Also, subfloor damage resulting from moisture is typical in areas that experience frequent flooding. Thus, instead of repairing your subfloor now and then, make your house waterproof first. It will go a long way in limiting moisture accumulation, which can be devastating.
8. A Leaky Ceiling
If your ceiling is leaking, it can damage your subfloor. The subfloor absorbs water as it falls from the ceiling for severe roof leaks. Long-term exposure like this can lead to replacing your subfloor.
Therefore, replace the subfloor it is damaged from a roof leak. The wet subfloor can dry and not require replacement if you’re quick to action. Wood rot in the subfloor occurs from moisture exposure over time.
What Causes Subfloor Damage
From the above section, it is apparent that excess moisture exposure causes most subfloor damage. It could be due to a leaky pipe or flooding. Also, a poorly sealed door or window will, without a doubt, allow entry of moisture.
It could also be due to the poor fitting of the toilet. In such a case, water from the toilet will leak and find a way to the subfloor.
While most subfloor damage can be attributed primarily to water, other causes are. The US Department of Housing and Urban Development cites a pest infestation as a cause of damage. Also, exposure to frequent earthquakes will weaken the subfloor. Additionally, it could be due to issues with your floor’s foundation.
It’s noteworthy that subfloor damage occurs in parts. Thus, It’s unusual to find a subfloor totally in all the parts. Therefore, repair should not be a big issue, especially if you detect the cause and the part where the damage is.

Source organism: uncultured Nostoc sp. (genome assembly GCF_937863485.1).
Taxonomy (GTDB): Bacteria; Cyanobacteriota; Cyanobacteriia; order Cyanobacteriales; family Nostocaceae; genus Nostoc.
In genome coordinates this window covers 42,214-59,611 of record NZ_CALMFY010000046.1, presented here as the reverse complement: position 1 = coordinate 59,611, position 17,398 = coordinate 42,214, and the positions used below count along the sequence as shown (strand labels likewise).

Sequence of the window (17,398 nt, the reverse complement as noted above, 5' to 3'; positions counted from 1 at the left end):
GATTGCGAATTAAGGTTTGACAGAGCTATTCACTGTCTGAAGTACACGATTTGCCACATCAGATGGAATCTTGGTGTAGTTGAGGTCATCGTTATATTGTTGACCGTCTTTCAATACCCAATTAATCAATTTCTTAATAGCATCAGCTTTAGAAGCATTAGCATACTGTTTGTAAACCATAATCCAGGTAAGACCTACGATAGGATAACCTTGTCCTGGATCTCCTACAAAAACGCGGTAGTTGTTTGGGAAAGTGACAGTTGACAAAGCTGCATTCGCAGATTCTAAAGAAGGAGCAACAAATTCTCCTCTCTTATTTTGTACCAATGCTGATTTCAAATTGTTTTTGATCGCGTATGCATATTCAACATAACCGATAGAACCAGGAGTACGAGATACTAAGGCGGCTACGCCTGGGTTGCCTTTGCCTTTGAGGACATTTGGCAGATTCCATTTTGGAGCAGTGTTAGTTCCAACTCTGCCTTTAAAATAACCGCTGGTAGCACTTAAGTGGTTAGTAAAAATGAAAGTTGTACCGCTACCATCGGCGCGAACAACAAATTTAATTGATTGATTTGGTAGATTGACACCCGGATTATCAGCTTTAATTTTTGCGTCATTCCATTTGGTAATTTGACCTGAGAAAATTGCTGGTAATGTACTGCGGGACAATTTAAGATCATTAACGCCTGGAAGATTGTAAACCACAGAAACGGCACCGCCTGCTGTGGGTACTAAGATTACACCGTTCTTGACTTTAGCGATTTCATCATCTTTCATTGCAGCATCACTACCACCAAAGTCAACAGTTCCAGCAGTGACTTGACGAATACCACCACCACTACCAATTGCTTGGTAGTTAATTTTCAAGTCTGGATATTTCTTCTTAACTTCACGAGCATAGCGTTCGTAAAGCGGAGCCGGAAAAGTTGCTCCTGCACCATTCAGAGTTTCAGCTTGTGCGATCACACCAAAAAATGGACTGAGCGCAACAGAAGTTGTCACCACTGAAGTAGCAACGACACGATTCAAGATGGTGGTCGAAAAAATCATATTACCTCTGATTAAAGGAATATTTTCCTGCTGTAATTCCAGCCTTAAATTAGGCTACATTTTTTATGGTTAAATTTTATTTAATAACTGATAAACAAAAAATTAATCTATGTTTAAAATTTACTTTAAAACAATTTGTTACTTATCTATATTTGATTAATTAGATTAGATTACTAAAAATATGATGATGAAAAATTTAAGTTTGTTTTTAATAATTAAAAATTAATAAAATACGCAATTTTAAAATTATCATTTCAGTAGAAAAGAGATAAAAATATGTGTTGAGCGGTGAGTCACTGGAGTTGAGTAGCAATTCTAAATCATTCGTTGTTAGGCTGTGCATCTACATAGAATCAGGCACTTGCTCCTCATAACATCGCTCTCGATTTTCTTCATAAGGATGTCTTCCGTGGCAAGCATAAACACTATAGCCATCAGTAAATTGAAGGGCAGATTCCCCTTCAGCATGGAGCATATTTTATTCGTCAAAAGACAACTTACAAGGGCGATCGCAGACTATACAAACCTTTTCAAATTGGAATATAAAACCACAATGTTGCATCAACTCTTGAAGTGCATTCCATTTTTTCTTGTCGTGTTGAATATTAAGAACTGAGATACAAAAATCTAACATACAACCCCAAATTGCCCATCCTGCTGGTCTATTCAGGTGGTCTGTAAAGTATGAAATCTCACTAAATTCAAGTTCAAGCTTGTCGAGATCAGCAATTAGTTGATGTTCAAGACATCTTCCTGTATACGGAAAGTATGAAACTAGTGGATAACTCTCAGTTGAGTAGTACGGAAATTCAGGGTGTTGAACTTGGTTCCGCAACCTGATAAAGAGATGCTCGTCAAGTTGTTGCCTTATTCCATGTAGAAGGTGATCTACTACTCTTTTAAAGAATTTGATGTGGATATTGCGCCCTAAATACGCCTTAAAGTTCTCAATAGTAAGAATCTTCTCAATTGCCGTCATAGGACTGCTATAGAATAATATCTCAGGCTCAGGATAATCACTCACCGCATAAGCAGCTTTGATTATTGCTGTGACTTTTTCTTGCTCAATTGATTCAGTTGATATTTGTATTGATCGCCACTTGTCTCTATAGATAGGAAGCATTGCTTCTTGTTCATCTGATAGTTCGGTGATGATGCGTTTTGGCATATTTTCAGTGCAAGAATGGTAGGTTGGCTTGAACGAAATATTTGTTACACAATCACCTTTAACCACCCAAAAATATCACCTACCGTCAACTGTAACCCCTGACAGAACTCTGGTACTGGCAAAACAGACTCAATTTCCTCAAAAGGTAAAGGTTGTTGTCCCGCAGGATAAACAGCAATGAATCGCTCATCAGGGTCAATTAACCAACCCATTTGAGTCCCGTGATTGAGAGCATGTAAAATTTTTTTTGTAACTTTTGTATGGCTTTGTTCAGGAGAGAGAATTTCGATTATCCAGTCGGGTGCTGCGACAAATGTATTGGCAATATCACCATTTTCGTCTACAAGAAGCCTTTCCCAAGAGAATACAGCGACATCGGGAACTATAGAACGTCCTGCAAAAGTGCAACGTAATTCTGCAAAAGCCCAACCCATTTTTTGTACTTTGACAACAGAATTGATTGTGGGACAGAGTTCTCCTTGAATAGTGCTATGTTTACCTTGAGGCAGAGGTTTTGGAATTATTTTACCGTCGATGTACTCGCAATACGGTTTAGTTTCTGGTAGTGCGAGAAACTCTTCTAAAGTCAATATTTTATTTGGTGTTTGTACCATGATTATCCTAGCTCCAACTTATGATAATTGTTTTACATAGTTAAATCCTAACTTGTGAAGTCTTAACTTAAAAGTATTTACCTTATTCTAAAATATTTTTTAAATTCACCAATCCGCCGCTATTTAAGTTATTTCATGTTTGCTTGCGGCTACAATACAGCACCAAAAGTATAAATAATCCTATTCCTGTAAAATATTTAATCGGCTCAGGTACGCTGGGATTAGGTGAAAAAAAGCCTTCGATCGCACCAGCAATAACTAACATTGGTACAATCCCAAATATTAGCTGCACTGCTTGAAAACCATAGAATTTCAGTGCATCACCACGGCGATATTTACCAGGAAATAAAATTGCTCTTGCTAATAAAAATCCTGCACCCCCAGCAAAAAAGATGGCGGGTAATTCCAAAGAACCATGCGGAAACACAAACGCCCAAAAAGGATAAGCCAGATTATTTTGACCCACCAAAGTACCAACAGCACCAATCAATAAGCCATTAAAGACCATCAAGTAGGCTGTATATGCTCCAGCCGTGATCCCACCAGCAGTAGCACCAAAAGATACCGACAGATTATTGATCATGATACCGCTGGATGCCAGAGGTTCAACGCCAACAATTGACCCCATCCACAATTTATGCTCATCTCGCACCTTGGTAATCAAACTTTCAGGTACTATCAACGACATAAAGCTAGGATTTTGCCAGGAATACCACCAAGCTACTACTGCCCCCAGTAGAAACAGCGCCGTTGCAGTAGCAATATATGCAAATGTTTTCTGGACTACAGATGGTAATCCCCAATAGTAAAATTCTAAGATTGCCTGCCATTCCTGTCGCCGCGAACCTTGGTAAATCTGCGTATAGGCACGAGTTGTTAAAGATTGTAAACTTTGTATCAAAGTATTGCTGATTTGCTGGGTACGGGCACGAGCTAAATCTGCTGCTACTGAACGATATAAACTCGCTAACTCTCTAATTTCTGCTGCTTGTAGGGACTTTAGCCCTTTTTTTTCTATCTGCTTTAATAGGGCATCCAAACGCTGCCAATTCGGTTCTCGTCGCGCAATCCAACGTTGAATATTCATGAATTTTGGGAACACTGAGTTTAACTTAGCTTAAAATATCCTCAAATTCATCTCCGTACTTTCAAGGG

We have listed the common telling signs above. They should guide you to identify when to call a flooring expert.
Can You Replace the Subfloor Yourself?
If you have expertise in carpentry, you should have no problem replacing the subfloor. However, it would be best to engage a professional because fixing the issue is not simply a one-off thing.
An expert will figure out the degree of damage and the cause. What may seem like a simple subfloor problem could be a significant issue. You could know something about subflooring, but a professional will handle it better, especially if it escalates to a compound issue.
In addition to expertly identifying the cause and extent of damage, a professional has the right tools for the job. Having the right tools and expertise is critical in doing a perfect job. Hence, let a professional handle it, and rest assured that every problem will be highlighted and sorted.
You still have a part in protecting the subfloor from damage. For instance, you can identify and fix the source of water that’s leading to the floor damage. For example, you might note an issue with the fitting with the door that you can fix without requiring expert assistance.
According to the Environmental Protection Agency, you have to look for possible leaks as a homeowner. Quickly identifying and solving leaks will limit the probable repair costs to fix any damage.
Therefore, as much as you should delegate subfloor repair to a professional, you must also be actively involved in its maintenance.
How Much Does It Cost to Replace a Subfloor?
According to Angi, replacing a subfloor will cost approximately $500 for a space measuring 300 square feet. The cost could rise to $700 if you replace the subfloor in a larger room. Other vital aspects that can increase the cost include the material of choice and labor cost.